Wading through obstruse lines of words, I went in search of Sylvia Plath’s poetry. I went in search of Sylvia Plath’s poetry, only to discover how incomprehensible a number of her poems are. True, some phrases, even a complete stanza here and there, had me quietly appreciating these creations; had me even thinking up variations to them. But really, if I need to go to http://www.sylviaplathforum.com/analysis.html to understand what she was saying, then I might as well have attended a lecture on string theory. Should I conclude therefore that I’m not deserving of the works of “… one of the most original and gifted poets of the twentieth century …”?
Translating a literary work is not a precise science, less so when the translator is working on a collection of poems, and even less so again if it involves a non-mainstream language. Jonathan Dunne might have done an excellent job (who am I to judge?) but the poems themselves were often-times too abstract for my liking. However, there were still a few within the pages of this slim volume which I found deserving enough to be bookmarked. Here is one of them.
Dialogue With The Eastern Trees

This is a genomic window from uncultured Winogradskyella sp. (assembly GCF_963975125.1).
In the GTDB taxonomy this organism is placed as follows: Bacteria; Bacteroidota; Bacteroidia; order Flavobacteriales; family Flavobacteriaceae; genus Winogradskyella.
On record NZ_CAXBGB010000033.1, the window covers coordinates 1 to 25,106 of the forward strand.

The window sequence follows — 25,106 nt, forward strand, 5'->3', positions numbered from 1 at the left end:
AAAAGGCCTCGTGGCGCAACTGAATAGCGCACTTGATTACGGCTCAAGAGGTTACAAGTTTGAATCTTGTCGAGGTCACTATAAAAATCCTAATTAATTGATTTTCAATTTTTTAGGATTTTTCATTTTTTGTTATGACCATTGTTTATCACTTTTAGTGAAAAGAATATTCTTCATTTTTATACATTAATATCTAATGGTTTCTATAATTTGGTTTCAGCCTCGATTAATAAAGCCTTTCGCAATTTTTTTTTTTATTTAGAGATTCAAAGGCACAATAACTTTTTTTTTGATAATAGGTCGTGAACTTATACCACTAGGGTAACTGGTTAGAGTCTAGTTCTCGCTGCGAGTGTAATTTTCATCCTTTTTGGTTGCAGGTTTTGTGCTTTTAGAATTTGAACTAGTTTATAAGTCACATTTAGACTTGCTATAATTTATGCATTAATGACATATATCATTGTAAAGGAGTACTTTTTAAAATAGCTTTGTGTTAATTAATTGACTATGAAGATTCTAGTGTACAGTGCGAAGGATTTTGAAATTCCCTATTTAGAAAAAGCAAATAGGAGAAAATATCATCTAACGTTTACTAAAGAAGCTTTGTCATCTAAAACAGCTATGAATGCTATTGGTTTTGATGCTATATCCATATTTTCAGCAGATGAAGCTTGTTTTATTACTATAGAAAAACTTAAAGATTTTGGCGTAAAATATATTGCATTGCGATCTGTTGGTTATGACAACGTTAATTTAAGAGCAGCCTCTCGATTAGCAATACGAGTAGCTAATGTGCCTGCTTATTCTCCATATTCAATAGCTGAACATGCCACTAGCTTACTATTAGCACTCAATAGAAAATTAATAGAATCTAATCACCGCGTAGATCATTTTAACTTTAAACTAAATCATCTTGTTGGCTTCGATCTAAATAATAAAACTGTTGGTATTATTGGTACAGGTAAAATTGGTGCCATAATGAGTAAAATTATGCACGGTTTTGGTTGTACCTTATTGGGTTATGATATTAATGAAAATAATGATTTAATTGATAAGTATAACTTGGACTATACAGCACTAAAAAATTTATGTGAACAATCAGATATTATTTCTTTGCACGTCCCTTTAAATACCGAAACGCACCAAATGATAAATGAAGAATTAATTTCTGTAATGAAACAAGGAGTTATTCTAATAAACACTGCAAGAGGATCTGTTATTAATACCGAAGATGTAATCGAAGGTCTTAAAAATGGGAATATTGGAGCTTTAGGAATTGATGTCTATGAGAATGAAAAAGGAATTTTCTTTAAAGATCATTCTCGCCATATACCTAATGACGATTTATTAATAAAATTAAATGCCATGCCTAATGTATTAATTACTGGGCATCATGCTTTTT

I also spoke to the eastern trees,
perfumed in a fervent breeze,
scattering down in secret
gardens: I shan’t see you until, far away,
after many years, the nostalgia
of having been abundant for someone
who under you greedily held
onto me, but putting limits
on the night’s caresses, gives me back
the caterpillars crossing tracks,
the cheeks stolen from a pool
crammed full of fish, sinuous
colours which even then referred me
to a more ancient, dazzling time
I had to forget: I shan’t see you
tremble until the immature days
of the agony of mists, ardent
friends who may still breathe
seeing the sea defiled by the opaque
eyes of those who are adrift.
They haven’t stopped replying.
Xavier Rodríguez Baixeras Tarragona, 1945
Click here for a complete PDF of: Contemporary Galician Poets
A slim volume which can easily be read in a day but which, for no particular reason, took me three. James Fenton’s “Out of Danger” has, as with most poetry collections, a few poems which are in the read, reread, and will read again category, such as “Jerusalem”, “Hinterhof” and “Tiananmen”. Others, however, just left me wondering what he was going on about. If I were to shovel beneath the superficial layer of (to me) meaningless lines, I’d possibly discover a rich vein of meaningful thoughts; an effort I’m not ready to expend because there are more interesting things waiting to be read on the bookshelves. Meanwhile, enjoy the poet himself with a reading of Jerusalem.
“When you see someone with a cane / That person’s probably in pain.”
These lines are clearly verse, and the proposition they assert is true. But they are not in the least poetry, for they are totally literal: there is nothing of fiction in them. Even the one possible trace of the nonliteral that might lurk therein – that pain and cane appropriately rhyme because feeling the first might lead one to use the second – is totally glossed into triviality by the simple literal truth of the statement.
Rhyme’s Reason – John Hollander